The key is pinning down exactly who your target customer is — the tricky part is figuring that out. “The best place to start is by asking the who, when, how, and why of your target market,” says Elliott Brown, digital marketer and publisher of small business advice site Back Office Basics. “Even if you think the answers are obvious — or if you don’t know what they are at all — it’s worth taking a second to jot down detailed notes. You can validate your answers later.”
- First, think about basic demographics like gender, age, location, family income, and education levels. Also include information that’s relevant to your product offerings, such as hobbies, interests, and life goals.
- Second, think about when clients are likely to be looking for you, which is typically always going to be a result of some kind of external factor or seasonality.
- Next, ask yourself how they will find your business. Are they going to search for you on the internet? Ask a friend? Will it be while they’re at home or on the go?
- Finally, determine why they need you and why you’re the best solution for their needs.
“When you have all this information, you can start focusing in on your target market,” Brown says. “You might also realize that you have more than one target market.” If that’s the case, you may need to approach that audience a little differently.
If you can’t give an elevator pitch, it’s best to go back to the drawing board. “You should be able to sum up what you do and for whom in one sentence: I do ____ for ____,” says Nicole Faith, Founder at 10 Carat Creations. “If you can’t do that yet, keep stripping it down. Your target market needs to have something in common. They should share the same frustration in addition to basic demographics like gender, age, location, personality, situation, interests, emotions, or values.”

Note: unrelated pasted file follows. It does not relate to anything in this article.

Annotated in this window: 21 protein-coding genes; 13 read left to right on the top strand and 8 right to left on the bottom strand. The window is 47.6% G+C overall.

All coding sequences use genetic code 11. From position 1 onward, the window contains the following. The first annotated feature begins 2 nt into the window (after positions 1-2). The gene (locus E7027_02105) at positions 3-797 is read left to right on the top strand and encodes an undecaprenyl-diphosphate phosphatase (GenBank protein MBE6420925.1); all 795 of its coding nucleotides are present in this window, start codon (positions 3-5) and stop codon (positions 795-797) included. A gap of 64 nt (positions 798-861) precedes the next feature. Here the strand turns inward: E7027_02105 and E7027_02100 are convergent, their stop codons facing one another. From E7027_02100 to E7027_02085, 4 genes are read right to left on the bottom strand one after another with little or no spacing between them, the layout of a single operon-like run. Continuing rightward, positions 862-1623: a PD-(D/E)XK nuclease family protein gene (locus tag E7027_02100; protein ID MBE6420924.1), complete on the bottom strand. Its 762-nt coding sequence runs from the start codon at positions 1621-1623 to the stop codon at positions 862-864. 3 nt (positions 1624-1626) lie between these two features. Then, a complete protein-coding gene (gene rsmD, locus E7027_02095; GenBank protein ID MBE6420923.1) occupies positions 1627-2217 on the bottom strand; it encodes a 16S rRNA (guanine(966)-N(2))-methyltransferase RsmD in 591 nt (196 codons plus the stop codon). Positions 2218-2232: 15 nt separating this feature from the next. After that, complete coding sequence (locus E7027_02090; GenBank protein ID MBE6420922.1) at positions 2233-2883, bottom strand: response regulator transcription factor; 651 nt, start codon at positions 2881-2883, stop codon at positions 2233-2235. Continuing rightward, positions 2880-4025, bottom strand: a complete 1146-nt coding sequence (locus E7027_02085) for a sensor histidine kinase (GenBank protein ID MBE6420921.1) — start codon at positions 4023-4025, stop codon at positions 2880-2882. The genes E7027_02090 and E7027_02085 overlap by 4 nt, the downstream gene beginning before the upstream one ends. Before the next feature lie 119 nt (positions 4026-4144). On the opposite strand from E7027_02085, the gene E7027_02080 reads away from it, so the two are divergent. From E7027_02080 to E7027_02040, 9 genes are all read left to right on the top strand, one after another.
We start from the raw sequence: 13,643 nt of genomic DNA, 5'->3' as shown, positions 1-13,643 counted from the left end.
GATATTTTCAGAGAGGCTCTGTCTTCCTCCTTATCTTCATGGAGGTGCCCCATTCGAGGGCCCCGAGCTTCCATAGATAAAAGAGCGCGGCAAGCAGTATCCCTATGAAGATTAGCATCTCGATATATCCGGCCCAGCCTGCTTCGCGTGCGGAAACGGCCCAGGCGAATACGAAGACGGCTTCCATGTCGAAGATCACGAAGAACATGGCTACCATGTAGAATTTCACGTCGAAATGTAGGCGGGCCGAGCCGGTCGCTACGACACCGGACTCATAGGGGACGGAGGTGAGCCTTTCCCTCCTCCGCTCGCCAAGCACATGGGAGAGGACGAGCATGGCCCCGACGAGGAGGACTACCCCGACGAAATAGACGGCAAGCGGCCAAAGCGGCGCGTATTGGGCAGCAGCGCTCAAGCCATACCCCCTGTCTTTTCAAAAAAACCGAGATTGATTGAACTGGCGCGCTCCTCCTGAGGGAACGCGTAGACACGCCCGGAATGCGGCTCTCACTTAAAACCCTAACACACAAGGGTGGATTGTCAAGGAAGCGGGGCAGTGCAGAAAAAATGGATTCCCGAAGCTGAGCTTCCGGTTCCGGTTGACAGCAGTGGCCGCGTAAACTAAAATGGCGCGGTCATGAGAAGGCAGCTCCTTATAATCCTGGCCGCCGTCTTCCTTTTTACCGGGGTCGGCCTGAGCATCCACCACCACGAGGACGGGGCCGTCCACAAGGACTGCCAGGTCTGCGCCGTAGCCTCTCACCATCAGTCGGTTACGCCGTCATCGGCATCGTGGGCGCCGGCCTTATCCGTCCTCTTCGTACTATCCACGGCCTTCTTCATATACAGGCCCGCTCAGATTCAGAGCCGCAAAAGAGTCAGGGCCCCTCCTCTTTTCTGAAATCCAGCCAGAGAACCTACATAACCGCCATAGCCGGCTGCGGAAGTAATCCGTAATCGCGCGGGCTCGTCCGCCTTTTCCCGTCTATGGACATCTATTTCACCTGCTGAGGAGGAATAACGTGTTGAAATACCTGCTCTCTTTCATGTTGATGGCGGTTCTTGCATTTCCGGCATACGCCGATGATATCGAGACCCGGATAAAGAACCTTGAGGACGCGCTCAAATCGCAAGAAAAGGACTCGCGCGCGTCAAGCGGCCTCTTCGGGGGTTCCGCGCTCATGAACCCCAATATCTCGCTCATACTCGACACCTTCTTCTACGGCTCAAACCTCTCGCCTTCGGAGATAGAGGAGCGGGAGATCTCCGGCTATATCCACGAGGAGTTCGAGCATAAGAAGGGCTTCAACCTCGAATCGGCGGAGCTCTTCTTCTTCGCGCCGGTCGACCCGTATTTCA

When you don’t know who your customer is, then you won’t know how to speak to them — or what to say.
“Knowing who you’re talking to isn’t just a marketing issue,” Lusby says. “It affects every area of your website, from the way you design to the language you use on your about page.”
For example, people who are older than 50 years old need bigger, higher contrast text to comfortably read on your site, Lubsy explains. So if your website is supposed to promote the AARP, you should know that Baby Boomers will be using the site and adjust your design accordingly (i.e., no small, gray text on a white background).
Knowing exactly who you’re speaking to makes it a lot easier to communicate. “It not only simplifies your messaging because you’re speaking to a specific kind of person, but it also simplifies your marketing efforts,” Faith says. “There are a million and one ways to market your business online, but if you don’t know where your ideal clients hang out, then you’ll be marketing to the air. Instead of trying out every strategy, you should focus on a few at a time.”